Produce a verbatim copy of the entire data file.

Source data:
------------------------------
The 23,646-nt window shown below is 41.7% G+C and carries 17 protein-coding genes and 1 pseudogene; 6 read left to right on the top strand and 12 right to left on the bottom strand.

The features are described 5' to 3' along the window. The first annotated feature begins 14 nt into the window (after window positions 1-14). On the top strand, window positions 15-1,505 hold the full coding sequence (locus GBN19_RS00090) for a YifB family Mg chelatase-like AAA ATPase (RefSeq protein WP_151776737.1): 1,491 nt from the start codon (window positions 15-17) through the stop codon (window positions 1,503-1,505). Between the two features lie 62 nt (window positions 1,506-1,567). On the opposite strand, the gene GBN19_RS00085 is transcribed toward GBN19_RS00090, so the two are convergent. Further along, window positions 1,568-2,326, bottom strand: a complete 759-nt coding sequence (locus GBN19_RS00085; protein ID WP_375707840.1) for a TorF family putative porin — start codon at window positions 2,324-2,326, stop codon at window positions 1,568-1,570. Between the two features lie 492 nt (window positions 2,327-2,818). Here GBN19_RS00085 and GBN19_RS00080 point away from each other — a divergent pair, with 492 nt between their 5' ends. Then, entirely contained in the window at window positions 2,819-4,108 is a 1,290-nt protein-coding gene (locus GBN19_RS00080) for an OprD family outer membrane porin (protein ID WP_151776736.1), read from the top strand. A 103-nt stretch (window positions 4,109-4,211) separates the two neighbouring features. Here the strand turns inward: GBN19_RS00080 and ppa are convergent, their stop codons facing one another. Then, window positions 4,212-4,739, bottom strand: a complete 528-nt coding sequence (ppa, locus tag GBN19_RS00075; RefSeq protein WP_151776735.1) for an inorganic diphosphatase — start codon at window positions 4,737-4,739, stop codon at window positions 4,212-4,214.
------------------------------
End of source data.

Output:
The 23,646-nt window shown below is 41.7% G+C and carries 17 protein-coding genes and 1 pseudogene; 6 read left to right on the top strand and 12 right to left on the bottom strand.

The features are described 5' to 3' along the window. The first annotated feature begins 14 nt into the window (after window positions 1-14). On the top strand, window positions 15-1,505 hold the full coding sequence (locus GBN19_RS00090) for a YifB family Mg chelatase-like AAA ATPase (RefSeq protein WP_151776737.1): 1,491 nt from the start codon (window positions 15-17) through the stop codon (window positions 1,503-1,505). Between the two features lie 62 nt (window positions 1,506-1,567). On the opposite strand, the gene GBN19_RS00085 is transcribed toward GBN19_RS00090, so the two are convergent. Further along, window positions 1,568-2,326, bottom strand: a complete 759-nt coding sequence (locus GBN19_RS00085; protein ID WP_375707840.1) for a TorF family putative porin — start codon at window positions 2,324-2,326, stop codon at window positions 1,568-1,570. Between the two features lie 492 nt (window positions 2,327-2,818). Here GBN19_RS00085 and GBN19_RS00080 point away from each other — a divergent pair, with 492 nt between their 5' ends. Then, entirely contained in the window at window positions 2,819-4,108 is a 1,290-nt protein-coding gene (locus GBN19_RS00080) for an OprD family outer membrane porin (protein ID WP_151776736.1), read from the top strand. A 103-nt stretch (window positions 4,109-4,211) separates the two neighbouring features. Here the strand turns inward: GBN19_RS00080 and ppa are convergent, their stop codons facing one another. Then, window positions 4,212-4,739, bottom strand: a complete 528-nt coding sequence (ppa, locus tag GBN19_RS00075; RefSeq protein WP_151776735.1) for an inorganic diphosphatase — start codon at window positions 4,737-4,739, stop codon at window positions 4,212-4,214.